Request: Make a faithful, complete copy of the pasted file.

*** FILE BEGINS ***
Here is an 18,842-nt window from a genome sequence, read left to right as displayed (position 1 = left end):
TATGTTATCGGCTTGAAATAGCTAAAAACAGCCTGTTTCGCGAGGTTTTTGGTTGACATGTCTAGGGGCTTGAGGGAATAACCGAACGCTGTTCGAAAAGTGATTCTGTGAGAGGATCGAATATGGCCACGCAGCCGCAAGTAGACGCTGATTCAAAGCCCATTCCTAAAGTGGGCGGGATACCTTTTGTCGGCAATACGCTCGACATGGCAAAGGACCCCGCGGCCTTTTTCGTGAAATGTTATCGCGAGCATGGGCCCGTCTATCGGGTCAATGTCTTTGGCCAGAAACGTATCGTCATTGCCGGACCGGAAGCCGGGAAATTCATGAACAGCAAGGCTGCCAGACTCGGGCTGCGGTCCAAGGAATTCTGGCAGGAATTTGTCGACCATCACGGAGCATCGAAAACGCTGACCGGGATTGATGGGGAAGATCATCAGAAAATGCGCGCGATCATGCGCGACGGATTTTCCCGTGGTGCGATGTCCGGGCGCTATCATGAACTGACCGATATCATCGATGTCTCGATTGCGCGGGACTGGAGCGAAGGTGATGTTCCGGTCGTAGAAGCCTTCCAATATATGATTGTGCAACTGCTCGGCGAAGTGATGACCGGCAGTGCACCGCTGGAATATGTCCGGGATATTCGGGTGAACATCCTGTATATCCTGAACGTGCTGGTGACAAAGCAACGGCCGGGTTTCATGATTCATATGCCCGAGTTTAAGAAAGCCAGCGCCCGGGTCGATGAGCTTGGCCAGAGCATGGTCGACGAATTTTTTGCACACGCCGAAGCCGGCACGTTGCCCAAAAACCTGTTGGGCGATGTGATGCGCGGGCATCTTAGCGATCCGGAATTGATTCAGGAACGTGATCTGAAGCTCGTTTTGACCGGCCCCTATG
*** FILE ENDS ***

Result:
Here is an 18,842-nt window from a genome sequence, read left to right as displayed (position 1 = left end):
TATGTTATCGGCTTGAAATAGCTAAAAACAGCCTGTTTCGCGAGGTTTTTGGTTGACATGTCTAGGGGCTTGAGGGAATAACCGAACGCTGTTCGAAAAGTGATTCTGTGAGAGGATCGAATATGGCCACGCAGCCGCAAGTAGACGCTGATTCAAAGCCCATTCCTAAAGTGGGCGGGATACCTTTTGTCGGCAATACGCTCGACATGGCAAAGGACCCCGCGGCCTTTTTCGTGAAATGTTATCGCGAGCATGGGCCCGTCTATCGGGTCAATGTCTTTGGCCAGAAACGTATCGTCATTGCCGGACCGGAAGCCGGGAAATTCATGAACAGCAAGGCTGCCAGACTCGGGCTGCGGTCCAAGGAATTCTGGCAGGAATTTGTCGACCATCACGGAGCATCGAAAACGCTGACCGGGATTGATGGGGAAGATCATCAGAAAATGCGCGCGATCATGCGCGACGGATTTTCCCGTGGTGCGATGTCCGGGCGCTATCATGAACTGACCGATATCATCGATGTCTCGATTGCGCGGGACTGGAGCGAAGGTGATGTTCCGGTCGTAGAAGCCTTCCAATATATGATTGTGCAACTGCTCGGCGAAGTGATGACCGGCAGTGCACCGCTGGAATATGTCCGGGATATTCGGGTGAACATCCTGTATATCCTGAACGTGCTGGTGACAAAGCAACGGCCGGGTTTCATGATTCATATGCCCGAGTTTAAGAAAGCCAGCGCCCGGGTCGATGAGCTTGGCCAGAGCATGGTCGACGAATTTTTTGCACACGCCGAAGCCGGCACGTTGCCCAAAAACCTGTTGGGCGATGTGATGCGCGGGCATCTTAGCGATCCGGAATTGATTCAGGAACGTGATCTGAAGCTCGTTTTGACCGGCCCCTATG